Richard Loud, the son of a shipwright from Quincy Bay, Massachusetts, grew up surrounded by sailing vessels and the men who built them. Exposed early on to both the wonders and the practical aspects of boat design and construction, Loud developed a passionate love for sailing and sailing vessels that helped define his life.
After graduating from Northeastern University, he served as a deckhand on a 114-foot motoryacht and later went to work for his father, designing and building yachts. In the meantime, Loud, who is 69, was developing his talents as an artist, drawing and painting the ships and boats he saw around him. Success followed with his first showing at the Mystic International Exhibition in 1988. In 1991, the artist was commissioned to do a painting of the historic frigate HMS Rose.
His works over the years depict all of nature's sea conditions with a "uniquely artistic feeling of light and atmosphere," one gallery owner says. "The brisk afternoons and gentle breezes [are shown] in a way that everyone who has spent time at sea, or wishes they had, can relate to."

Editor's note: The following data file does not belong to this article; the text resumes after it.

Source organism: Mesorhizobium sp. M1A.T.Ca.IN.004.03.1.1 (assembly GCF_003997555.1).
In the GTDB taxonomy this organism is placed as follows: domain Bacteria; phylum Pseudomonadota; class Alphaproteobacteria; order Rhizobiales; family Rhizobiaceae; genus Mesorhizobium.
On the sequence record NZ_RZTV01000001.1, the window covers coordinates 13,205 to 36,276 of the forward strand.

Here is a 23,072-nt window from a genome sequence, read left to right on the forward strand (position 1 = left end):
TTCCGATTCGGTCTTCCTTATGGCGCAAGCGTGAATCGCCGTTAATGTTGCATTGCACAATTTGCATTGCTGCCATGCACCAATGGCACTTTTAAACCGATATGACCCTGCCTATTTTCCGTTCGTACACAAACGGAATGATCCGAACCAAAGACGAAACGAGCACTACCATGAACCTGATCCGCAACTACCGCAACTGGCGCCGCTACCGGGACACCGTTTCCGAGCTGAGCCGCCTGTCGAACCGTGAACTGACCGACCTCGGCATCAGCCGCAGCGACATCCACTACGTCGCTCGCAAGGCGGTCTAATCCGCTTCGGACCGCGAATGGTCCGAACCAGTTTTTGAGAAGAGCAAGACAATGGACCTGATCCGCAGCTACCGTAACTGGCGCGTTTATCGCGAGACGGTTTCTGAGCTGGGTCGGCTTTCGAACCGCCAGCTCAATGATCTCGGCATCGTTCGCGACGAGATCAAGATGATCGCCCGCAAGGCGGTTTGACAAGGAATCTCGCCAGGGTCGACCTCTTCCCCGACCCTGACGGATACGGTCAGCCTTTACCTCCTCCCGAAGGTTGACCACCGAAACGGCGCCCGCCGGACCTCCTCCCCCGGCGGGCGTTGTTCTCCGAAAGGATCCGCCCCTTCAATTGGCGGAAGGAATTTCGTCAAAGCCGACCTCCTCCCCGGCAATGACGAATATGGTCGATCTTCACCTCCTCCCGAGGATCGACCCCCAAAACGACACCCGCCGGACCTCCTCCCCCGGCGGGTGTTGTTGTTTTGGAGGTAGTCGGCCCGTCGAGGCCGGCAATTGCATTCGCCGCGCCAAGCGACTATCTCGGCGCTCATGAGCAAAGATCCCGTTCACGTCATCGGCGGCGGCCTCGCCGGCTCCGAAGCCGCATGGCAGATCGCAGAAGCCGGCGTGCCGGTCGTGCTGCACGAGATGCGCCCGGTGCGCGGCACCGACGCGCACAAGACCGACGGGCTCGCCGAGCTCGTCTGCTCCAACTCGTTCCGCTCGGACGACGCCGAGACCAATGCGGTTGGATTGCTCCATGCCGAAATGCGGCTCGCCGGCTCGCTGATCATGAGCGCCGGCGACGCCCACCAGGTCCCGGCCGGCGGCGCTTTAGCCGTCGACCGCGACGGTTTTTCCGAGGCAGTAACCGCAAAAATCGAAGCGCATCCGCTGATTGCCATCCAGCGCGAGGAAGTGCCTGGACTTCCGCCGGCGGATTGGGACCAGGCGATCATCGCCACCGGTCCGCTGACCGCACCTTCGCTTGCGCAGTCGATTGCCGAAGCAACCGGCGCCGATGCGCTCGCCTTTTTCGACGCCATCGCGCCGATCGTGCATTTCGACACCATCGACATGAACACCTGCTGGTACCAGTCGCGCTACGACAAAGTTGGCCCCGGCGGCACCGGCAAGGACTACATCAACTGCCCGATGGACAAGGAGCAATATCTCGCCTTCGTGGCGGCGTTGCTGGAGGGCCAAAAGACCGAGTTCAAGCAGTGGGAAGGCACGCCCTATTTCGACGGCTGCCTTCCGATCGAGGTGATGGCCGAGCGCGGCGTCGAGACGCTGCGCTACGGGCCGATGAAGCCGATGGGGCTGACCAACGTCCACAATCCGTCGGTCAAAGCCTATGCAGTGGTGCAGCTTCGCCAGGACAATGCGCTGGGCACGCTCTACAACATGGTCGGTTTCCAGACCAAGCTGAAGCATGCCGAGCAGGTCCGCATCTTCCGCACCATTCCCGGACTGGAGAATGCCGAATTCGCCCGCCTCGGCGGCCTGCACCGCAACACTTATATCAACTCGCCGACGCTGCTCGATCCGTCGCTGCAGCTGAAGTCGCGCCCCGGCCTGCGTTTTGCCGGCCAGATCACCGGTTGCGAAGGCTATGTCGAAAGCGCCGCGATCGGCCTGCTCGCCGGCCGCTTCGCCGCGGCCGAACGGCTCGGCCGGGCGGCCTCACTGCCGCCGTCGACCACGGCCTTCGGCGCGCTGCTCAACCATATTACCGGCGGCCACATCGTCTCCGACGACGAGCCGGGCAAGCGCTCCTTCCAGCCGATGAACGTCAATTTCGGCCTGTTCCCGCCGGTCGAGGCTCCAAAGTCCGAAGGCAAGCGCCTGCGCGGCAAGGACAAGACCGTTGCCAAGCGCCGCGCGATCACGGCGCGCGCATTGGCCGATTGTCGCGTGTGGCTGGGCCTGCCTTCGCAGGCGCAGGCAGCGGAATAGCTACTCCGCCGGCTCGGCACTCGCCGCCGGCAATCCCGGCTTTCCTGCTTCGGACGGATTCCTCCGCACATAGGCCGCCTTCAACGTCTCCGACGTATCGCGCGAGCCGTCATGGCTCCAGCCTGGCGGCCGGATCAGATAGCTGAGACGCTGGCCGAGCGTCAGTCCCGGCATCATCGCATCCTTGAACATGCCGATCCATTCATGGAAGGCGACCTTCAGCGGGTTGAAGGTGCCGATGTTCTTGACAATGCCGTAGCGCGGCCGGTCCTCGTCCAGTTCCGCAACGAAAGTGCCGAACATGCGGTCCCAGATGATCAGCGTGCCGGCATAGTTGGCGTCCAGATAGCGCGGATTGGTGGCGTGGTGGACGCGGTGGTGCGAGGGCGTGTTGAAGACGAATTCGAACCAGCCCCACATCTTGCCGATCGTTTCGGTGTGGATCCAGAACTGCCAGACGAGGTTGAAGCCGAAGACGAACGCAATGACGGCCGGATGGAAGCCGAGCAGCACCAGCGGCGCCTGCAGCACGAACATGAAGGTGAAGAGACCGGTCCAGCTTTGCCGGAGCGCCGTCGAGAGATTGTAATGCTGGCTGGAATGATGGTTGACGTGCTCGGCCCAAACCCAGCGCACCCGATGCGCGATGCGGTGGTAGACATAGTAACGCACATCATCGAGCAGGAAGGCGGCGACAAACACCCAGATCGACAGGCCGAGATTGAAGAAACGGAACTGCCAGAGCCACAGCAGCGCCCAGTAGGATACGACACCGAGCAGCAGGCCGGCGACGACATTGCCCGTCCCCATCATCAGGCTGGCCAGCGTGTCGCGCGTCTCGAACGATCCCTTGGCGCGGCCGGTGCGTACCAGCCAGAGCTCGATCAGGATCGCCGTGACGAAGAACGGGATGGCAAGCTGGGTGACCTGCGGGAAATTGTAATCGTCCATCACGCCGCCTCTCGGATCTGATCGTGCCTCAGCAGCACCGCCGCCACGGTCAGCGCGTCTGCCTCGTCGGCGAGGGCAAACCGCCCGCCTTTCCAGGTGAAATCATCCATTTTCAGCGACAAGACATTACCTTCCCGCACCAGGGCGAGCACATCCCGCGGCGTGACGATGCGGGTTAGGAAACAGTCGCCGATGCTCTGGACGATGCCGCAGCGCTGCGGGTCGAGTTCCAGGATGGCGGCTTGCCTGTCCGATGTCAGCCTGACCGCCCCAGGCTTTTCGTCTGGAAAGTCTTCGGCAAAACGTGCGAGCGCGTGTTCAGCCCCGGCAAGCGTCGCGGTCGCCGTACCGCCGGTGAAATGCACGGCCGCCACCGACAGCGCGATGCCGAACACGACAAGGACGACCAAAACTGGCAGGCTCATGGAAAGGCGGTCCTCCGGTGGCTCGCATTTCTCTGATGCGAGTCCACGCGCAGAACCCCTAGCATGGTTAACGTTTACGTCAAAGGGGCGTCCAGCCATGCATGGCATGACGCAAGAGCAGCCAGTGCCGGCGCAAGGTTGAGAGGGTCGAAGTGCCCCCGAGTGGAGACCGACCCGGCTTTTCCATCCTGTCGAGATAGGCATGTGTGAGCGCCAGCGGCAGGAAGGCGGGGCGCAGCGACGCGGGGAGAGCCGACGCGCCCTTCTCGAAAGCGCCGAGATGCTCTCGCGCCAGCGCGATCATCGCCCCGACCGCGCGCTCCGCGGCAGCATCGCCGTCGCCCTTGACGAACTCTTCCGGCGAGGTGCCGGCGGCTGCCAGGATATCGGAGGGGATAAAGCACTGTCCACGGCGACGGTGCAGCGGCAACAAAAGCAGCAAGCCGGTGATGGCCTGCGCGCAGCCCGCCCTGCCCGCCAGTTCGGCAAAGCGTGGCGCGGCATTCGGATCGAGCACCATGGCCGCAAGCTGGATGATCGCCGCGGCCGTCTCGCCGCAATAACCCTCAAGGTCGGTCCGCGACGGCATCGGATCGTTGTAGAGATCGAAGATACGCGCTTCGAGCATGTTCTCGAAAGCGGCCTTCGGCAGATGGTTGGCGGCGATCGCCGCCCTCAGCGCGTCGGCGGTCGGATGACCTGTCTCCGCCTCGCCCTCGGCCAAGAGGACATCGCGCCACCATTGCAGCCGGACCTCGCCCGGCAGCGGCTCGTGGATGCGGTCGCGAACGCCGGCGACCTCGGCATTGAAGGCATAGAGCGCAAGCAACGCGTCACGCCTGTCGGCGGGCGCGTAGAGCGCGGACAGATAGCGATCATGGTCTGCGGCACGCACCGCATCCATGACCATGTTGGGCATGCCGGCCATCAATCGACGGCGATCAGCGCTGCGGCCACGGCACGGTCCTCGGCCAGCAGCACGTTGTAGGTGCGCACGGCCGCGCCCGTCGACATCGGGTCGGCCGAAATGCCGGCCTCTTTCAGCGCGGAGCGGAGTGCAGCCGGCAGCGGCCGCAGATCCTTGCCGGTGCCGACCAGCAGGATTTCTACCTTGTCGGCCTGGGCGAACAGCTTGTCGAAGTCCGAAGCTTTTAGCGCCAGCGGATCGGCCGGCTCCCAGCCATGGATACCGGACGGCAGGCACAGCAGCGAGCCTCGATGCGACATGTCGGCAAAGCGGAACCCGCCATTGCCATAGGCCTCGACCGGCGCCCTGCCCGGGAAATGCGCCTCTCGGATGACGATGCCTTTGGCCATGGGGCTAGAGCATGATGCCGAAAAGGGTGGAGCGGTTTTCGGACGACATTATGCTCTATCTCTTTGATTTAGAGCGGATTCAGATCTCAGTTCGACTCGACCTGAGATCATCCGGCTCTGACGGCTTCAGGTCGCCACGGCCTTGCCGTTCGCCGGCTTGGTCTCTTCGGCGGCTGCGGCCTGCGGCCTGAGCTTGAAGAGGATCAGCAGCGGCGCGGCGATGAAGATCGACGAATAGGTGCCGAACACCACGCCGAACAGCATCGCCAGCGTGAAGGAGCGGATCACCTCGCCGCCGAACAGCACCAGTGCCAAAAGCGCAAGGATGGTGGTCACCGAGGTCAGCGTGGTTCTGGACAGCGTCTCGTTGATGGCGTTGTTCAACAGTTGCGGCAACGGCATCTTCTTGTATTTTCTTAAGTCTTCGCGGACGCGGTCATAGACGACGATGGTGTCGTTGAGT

As marine artist John Stobart put it, "The real guts of Richard Loud's work lies in an intuitive understanding of how ships relate to their element -- how the wind hums in their rigging and the water dances around their hulls."
Loud's style comes to the fore in "Running to the Mark." Here's the downwind leg, with spinnakers set and a following sea -- the moment when the balance of wind, wave and sail is at its most precarious. It's a close race, a "spirited race" as one art specialist wrote. "The tenor of sport plays out beneath with halcyon skies, suggesting a perfect day on the water."
-- Steve Knauth
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